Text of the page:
6-month MOT extension ends on 1st August for car, motorcycle and van owners

Vehicles due for an MOT from 1st August will not receive an MOT extension. Drivers should look to book a test in advance to ensure their vehicle is in a roadworthy condition.

Whilst exemptions are still available for those due before 1st August, it is vital that drivers still take their vehicle to be checked if they notice something is wrong. Motorists can still be prosecuted for driving an unsafe vehicle.

Stuart James, IGA Chief Executive comments: “We thank the Government for listening to our views. The news will give clarity to garages and allow them to plan for the busy period ahead.

“With road traffic increasing, people being encouraged to use their cars rather than public transport, and further lockdown measures easing on 4 July, we believe this additional month will leave a number of motorists with an accumulation of faults and repair costs when they are least able to afford them. Even though this scheme has only been in place for four months, it has detrimented the roadworthiness of many cars, taken away the bread and butter of the independent garage sector and left a great number of consumers confused.”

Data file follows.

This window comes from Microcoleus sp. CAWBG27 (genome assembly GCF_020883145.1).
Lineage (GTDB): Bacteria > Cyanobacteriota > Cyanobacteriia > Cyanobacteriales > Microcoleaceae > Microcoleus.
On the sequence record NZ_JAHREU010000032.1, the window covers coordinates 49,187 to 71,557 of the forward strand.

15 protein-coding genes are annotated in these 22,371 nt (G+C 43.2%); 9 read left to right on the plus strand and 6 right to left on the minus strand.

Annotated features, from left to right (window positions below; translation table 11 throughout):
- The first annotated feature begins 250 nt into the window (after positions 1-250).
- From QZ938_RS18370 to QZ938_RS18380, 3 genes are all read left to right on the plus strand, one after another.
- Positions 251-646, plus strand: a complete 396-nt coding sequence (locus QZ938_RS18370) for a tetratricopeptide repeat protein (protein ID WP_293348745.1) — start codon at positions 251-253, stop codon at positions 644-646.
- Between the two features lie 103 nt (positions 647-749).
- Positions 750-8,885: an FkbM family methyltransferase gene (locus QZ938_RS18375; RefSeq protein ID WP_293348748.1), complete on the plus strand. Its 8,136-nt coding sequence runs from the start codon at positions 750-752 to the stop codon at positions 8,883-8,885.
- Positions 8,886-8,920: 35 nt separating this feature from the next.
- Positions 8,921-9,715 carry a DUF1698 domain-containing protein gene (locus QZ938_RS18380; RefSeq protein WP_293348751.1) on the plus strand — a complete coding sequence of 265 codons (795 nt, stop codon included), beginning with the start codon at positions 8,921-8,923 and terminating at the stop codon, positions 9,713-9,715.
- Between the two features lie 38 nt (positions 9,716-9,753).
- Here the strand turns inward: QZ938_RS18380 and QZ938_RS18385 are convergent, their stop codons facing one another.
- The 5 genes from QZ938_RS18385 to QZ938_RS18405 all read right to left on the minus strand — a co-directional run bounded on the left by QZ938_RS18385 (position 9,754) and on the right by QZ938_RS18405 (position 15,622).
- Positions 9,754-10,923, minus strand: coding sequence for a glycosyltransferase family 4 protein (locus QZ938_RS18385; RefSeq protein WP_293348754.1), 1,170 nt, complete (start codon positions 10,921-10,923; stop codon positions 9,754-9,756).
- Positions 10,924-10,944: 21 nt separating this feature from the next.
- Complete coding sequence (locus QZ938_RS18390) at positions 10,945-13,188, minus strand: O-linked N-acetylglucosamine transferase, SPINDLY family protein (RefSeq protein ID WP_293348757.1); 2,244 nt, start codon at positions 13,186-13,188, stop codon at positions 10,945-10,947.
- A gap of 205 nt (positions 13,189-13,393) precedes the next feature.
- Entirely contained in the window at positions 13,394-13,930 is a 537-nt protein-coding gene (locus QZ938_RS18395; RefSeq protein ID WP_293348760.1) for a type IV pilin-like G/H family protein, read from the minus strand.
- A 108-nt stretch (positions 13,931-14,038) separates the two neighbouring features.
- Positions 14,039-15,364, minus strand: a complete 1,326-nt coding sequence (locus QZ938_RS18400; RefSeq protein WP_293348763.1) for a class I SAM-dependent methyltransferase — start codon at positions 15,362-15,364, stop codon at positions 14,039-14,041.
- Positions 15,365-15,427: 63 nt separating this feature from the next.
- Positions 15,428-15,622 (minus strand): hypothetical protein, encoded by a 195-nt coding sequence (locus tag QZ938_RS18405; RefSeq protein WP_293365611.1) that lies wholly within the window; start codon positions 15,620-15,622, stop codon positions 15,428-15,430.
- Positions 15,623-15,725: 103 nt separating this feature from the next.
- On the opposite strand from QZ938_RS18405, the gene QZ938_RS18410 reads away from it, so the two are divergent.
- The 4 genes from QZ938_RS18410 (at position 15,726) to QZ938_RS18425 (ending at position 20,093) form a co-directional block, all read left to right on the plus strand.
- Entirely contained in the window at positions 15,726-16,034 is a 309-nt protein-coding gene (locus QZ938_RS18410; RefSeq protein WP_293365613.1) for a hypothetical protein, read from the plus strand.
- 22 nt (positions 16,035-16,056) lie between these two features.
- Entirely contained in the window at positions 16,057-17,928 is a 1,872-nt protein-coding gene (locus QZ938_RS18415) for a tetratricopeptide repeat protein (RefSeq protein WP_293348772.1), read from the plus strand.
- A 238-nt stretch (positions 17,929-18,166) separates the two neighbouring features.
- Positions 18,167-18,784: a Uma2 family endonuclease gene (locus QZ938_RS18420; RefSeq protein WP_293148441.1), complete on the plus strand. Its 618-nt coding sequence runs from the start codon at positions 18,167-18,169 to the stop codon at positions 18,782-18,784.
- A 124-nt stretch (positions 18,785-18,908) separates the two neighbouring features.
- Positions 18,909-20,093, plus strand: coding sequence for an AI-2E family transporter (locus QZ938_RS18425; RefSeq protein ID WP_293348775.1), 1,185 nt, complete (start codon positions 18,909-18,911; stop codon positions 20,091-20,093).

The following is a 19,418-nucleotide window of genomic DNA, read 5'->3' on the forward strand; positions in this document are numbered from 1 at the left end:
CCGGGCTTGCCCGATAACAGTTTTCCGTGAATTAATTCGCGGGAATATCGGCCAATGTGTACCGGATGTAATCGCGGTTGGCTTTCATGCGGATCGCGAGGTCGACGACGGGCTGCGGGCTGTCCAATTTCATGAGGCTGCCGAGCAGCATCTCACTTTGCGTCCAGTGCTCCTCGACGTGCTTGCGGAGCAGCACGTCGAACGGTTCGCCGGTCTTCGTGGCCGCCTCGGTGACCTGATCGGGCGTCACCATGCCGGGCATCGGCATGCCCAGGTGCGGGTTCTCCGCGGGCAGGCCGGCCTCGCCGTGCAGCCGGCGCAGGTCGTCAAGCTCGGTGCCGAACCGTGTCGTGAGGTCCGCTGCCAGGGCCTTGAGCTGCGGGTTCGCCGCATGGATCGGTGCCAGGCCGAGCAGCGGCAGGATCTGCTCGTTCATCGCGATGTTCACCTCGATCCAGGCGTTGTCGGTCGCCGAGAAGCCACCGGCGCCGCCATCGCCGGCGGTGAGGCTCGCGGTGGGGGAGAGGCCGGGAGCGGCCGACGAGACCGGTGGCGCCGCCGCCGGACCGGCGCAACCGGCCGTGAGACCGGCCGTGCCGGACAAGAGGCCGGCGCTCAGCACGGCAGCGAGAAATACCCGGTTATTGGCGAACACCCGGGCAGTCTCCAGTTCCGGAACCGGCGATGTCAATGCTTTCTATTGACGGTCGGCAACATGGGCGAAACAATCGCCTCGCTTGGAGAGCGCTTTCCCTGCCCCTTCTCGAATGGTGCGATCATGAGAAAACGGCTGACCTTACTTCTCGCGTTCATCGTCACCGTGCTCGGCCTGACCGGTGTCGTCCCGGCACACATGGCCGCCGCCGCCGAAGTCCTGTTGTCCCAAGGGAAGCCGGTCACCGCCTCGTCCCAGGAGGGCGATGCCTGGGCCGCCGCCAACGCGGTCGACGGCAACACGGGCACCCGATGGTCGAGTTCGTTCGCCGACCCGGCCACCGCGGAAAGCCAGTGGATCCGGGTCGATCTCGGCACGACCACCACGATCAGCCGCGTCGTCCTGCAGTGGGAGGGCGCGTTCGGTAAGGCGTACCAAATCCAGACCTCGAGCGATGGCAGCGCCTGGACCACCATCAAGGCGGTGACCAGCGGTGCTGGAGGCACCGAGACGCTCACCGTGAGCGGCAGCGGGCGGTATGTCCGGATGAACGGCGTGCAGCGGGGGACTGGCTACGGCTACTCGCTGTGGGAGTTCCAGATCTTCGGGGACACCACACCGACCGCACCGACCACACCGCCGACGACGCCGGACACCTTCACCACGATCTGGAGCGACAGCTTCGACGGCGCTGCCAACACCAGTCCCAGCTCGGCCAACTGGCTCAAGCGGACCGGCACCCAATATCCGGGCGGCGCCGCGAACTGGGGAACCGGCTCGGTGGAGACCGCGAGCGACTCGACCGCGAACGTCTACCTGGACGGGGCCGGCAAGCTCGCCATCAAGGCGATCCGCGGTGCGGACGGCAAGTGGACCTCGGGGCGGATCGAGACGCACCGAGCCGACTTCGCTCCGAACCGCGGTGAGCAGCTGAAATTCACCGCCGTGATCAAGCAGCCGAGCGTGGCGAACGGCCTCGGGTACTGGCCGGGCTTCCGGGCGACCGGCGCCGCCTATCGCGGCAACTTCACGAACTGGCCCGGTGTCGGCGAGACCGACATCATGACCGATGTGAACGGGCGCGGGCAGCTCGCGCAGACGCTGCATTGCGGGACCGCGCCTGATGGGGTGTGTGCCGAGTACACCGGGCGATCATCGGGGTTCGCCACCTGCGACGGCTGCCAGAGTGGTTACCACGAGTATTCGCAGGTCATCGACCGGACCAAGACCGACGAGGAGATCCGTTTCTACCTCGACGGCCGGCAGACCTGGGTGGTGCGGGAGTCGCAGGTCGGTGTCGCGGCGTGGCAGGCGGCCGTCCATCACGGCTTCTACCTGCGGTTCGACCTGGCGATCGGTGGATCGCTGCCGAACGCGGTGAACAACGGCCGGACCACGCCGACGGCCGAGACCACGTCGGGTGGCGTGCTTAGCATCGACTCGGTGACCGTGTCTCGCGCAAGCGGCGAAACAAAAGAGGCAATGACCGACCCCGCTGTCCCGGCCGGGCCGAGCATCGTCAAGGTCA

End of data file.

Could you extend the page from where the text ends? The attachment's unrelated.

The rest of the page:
Following the COVID-19 outbreak, in March, NFDA wrote to the Rt Hon Grant Shapps MP asking for a three-month MOT moratorium. Subsequently, the Government announced all cars, vans and motorcycles which usually would require an MOT test will be exempted from needing a test from 30 March 2020 for six months.

Last week, NFDA responded to the Department for Transport (DfT) consultation and urged the Government to reinstate mandatory MOT as soon as possible.

Sue Robinson, Director of the National Franchised Dealers Association (NFDA), welcomed the news: “Following the lockdown and the long period when vehicles remained unused and often unserviced, there may now be a lot of potentially unroadworthy and dangerous cars on the road. Ending the MOT extension is a step in the right direction to ensure safety as more people return to work and roads get busier”.